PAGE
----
What to Do When Your Home Backup Generator Delivery Truck Arrives
The last time the power went out, you promised to do something about it before it happened again. You made the decision, and took action by ordering a new standby generator from Norwall Power Systems. What happens next?
Before the generator arrives, decide where it will wait until the installer arrives to put it in place and connect it to your home. You’ll need some help to move it after it arrives because the delivery driver probably won’t help much. Set up a tentative schedule with your installer and mention moving it. They may have a special cart.
Plan to be home when the delivery company arrives. They will not leave the generator unless you or someone you designated signs for it.
Lift Gate Delivery Service
Norwall includes lift-gate delivery service with every home backup generator delivery. The truck that delivers your generator will use a platform that raises or lowers heavy items onto or off of the truck. They call the platform a lift gate, and ordering that kind of service usually costs extra, but Norwall includes it free of charge with every home backup generator order.
The delivery company will call to notify you that they have your generator ready for delivery. When they arrive, the truck stops at your driveway entrance to unload the standby generator. They won’t move it any further than that. Drivers have schedules to meet, and transport companies have liabilities to worry about. Even if you have a long driveway, curbside delivery means at the curb or entrance. Often this is close to your mailbox, but if you talk to the driver, they will probably set it down at your driveway entrance.
Don’t count on the driver to help you move the unit; You will need other arrangements for that.
Inspect Before Accepting Delivery
Do Not Sign for Delivery of a Damaged Generator
You have every right to inspect the generator before you sign for it and should not sign if the generator is damaged.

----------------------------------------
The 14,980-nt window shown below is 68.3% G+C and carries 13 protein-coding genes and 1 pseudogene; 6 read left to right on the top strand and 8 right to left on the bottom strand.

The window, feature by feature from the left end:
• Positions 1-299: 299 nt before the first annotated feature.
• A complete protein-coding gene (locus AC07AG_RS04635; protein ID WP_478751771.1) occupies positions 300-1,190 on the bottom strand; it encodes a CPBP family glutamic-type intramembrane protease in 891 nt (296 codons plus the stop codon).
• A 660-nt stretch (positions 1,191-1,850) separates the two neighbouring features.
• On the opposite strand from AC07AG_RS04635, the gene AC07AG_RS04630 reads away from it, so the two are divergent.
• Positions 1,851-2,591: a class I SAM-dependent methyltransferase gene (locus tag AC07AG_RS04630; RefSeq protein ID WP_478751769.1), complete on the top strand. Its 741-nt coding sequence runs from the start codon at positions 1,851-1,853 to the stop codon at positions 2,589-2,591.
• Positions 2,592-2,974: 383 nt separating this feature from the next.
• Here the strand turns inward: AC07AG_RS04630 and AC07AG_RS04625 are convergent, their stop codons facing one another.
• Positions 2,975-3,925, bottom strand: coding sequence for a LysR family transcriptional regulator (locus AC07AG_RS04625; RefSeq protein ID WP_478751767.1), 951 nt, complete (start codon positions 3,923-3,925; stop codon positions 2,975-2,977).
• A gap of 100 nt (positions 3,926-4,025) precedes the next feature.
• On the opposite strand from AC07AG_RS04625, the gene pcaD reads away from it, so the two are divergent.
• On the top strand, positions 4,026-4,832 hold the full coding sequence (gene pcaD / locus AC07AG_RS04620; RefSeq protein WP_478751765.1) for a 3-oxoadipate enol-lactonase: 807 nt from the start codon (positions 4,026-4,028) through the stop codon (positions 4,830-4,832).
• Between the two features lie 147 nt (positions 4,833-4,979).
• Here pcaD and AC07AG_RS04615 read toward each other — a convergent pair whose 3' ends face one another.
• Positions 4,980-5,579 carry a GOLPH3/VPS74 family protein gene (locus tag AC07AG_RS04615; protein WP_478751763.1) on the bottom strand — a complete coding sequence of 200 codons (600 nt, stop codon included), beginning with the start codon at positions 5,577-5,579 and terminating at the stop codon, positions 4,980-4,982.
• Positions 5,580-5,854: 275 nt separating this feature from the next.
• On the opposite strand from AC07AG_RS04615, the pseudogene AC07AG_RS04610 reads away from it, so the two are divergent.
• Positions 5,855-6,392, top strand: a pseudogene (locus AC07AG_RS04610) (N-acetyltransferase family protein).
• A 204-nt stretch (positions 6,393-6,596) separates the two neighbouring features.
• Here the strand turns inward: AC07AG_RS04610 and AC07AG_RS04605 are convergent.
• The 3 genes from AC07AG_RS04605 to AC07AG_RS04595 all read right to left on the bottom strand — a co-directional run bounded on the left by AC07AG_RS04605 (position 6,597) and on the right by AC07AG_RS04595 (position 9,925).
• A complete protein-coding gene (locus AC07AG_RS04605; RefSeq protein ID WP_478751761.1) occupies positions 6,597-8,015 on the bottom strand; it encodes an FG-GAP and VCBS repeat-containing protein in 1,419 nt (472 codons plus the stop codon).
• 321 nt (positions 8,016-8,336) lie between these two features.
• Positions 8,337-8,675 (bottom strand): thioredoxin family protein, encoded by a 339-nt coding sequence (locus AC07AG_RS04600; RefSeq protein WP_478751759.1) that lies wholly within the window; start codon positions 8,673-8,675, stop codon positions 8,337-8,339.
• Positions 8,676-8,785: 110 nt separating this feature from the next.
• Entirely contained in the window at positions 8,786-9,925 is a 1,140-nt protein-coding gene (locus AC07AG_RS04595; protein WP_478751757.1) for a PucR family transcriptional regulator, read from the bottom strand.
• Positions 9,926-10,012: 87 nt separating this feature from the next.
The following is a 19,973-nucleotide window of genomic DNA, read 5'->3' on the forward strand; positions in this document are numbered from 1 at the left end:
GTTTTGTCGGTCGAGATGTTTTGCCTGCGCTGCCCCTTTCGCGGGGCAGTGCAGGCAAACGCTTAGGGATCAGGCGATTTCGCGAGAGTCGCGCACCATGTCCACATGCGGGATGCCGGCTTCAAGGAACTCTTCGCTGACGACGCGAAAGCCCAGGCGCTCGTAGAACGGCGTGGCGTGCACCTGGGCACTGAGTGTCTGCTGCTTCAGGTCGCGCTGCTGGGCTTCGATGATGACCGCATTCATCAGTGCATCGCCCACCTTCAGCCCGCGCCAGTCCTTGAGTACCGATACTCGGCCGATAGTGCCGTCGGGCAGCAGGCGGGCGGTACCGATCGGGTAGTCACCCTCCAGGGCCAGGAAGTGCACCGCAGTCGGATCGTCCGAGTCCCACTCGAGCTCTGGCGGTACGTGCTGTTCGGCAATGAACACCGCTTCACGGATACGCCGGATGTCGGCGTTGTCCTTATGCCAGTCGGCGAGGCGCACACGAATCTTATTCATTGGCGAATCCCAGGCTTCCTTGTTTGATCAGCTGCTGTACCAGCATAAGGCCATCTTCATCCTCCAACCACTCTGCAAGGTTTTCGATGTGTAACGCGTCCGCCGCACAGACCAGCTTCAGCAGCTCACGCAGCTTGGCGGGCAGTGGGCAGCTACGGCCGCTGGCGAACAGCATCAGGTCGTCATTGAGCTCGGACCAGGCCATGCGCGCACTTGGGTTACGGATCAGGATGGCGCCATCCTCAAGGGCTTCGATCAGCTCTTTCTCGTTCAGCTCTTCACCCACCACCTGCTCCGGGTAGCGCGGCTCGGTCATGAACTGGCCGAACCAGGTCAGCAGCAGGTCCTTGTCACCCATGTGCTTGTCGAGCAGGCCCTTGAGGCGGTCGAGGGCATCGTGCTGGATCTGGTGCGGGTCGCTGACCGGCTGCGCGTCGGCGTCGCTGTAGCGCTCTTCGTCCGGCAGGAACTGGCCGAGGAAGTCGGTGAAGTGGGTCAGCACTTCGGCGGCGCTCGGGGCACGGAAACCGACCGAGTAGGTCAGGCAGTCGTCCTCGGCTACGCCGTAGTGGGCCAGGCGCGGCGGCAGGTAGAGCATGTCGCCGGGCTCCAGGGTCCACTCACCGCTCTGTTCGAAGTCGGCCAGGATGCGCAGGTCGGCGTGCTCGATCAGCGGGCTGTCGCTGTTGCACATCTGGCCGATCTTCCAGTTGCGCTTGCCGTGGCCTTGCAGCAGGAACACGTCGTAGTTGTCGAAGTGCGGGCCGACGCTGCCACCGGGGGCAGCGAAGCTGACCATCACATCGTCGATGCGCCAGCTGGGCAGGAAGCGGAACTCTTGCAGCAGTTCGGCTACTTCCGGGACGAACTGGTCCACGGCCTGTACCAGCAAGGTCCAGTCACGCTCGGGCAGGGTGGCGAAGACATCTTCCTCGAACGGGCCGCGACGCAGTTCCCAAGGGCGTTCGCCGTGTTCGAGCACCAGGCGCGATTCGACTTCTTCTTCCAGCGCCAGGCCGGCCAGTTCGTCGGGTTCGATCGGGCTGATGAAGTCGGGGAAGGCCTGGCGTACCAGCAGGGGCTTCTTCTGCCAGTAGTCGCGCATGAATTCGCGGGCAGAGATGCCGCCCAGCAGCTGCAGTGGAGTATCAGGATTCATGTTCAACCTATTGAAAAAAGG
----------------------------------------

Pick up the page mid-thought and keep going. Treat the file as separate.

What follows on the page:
If you, or the person you designate to accept delivery, has a good reason to believe the generator was damaged in shipment, refuse delivery. As stated in Norwall’s Terms and Conditions, if you sign for the delivery and the generator is damaged, responsibility for the damaged generator is entirely yours.
Describe the damage on the delivery receipt—Do Not Sign the receipt—and tell the driver to return it to the shipper. Document damage with pictures on your cell phone. Then call Norwall PowerSystems Immediately at 928-453-4494, and we will confirm that the trucking company did not make the delivery to you and ship a replacement as soon as possible
Moving Your New Home Backup Generator
Unless you happen to own a truck with a crane on it, you’re going to need some help. Home Standby Generators are heavy, and air-cooled units can ship weighing more than 500 pounds. Most standby generators have carry holes that allow you to insert two lengths of iron pipe through them to allow four or more people to carry the unit. Six or eight is probably better than four, but it might be difficult to find four strong people with good backs.
Other options include a truck with a crane on the back or some other mechanical means to lift and move heavy objects. Get the generator off your driveway entrance and move it near the final installation location. Protect the generator with a tarp until installation.